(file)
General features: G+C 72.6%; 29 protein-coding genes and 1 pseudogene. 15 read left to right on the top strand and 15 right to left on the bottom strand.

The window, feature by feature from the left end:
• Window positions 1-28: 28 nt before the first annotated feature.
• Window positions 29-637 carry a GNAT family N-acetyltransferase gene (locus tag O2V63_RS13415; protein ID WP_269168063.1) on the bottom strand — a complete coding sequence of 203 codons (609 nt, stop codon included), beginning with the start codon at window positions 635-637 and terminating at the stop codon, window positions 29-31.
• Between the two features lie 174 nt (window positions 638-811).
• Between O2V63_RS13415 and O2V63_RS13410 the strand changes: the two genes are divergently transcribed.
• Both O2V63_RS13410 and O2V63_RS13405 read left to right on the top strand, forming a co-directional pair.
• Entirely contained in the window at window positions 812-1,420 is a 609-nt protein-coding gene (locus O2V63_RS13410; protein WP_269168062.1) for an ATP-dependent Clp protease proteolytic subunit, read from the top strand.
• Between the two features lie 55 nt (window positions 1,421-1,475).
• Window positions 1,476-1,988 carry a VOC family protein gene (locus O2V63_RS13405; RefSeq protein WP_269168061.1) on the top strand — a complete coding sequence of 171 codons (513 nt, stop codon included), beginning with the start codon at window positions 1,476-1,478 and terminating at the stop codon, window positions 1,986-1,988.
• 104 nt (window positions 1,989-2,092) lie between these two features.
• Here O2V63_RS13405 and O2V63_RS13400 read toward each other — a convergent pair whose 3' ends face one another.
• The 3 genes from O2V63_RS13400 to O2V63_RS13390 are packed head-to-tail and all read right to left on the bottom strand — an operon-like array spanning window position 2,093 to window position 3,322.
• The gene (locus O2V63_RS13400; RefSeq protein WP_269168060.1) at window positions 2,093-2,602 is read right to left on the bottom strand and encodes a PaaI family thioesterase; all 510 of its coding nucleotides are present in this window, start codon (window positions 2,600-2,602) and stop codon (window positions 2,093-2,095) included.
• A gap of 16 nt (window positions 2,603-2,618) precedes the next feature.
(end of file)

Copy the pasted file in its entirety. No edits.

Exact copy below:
General features: G+C 72.6%; 29 protein-coding genes and 1 pseudogene. 15 read left to right on the top strand and 15 right to left on the bottom strand.

The window, feature by feature from the left end:
• Window positions 1-28: 28 nt before the first annotated feature.
• Window positions 29-637 carry a GNAT family N-acetyltransferase gene (locus tag O2V63_RS13415; protein ID WP_269168063.1) on the bottom strand — a complete coding sequence of 203 codons (609 nt, stop codon included), beginning with the start codon at window positions 635-637 and terminating at the stop codon, window positions 29-31.
• Between the two features lie 174 nt (window positions 638-811).
• Between O2V63_RS13415 and O2V63_RS13410 the strand changes: the two genes are divergently transcribed.
• Both O2V63_RS13410 and O2V63_RS13405 read left to right on the top strand, forming a co-directional pair.
• Entirely contained in the window at window positions 812-1,420 is a 609-nt protein-coding gene (locus O2V63_RS13410; protein WP_269168062.1) for an ATP-dependent Clp protease proteolytic subunit, read from the top strand.
• Between the two features lie 55 nt (window positions 1,421-1,475).
• Window positions 1,476-1,988 carry a VOC family protein gene (locus O2V63_RS13405; RefSeq protein WP_269168061.1) on the top strand — a complete coding sequence of 171 codons (513 nt, stop codon included), beginning with the start codon at window positions 1,476-1,478 and terminating at the stop codon, window positions 1,986-1,988.
• 104 nt (window positions 1,989-2,092) lie between these two features.
• Here O2V63_RS13405 and O2V63_RS13400 read toward each other — a convergent pair whose 3' ends face one another.
• The 3 genes from O2V63_RS13400 to O2V63_RS13390 are packed head-to-tail and all read right to left on the bottom strand — an operon-like array spanning window position 2,093 to window position 3,322.
• The gene (locus O2V63_RS13400; RefSeq protein WP_269168060.1) at window positions 2,093-2,602 is read right to left on the bottom strand and encodes a PaaI family thioesterase; all 510 of its coding nucleotides are present in this window, start codon (window positions 2,600-2,602) and stop codon (window positions 2,093-2,095) included.
• A gap of 16 nt (window positions 2,603-2,618) precedes the next feature.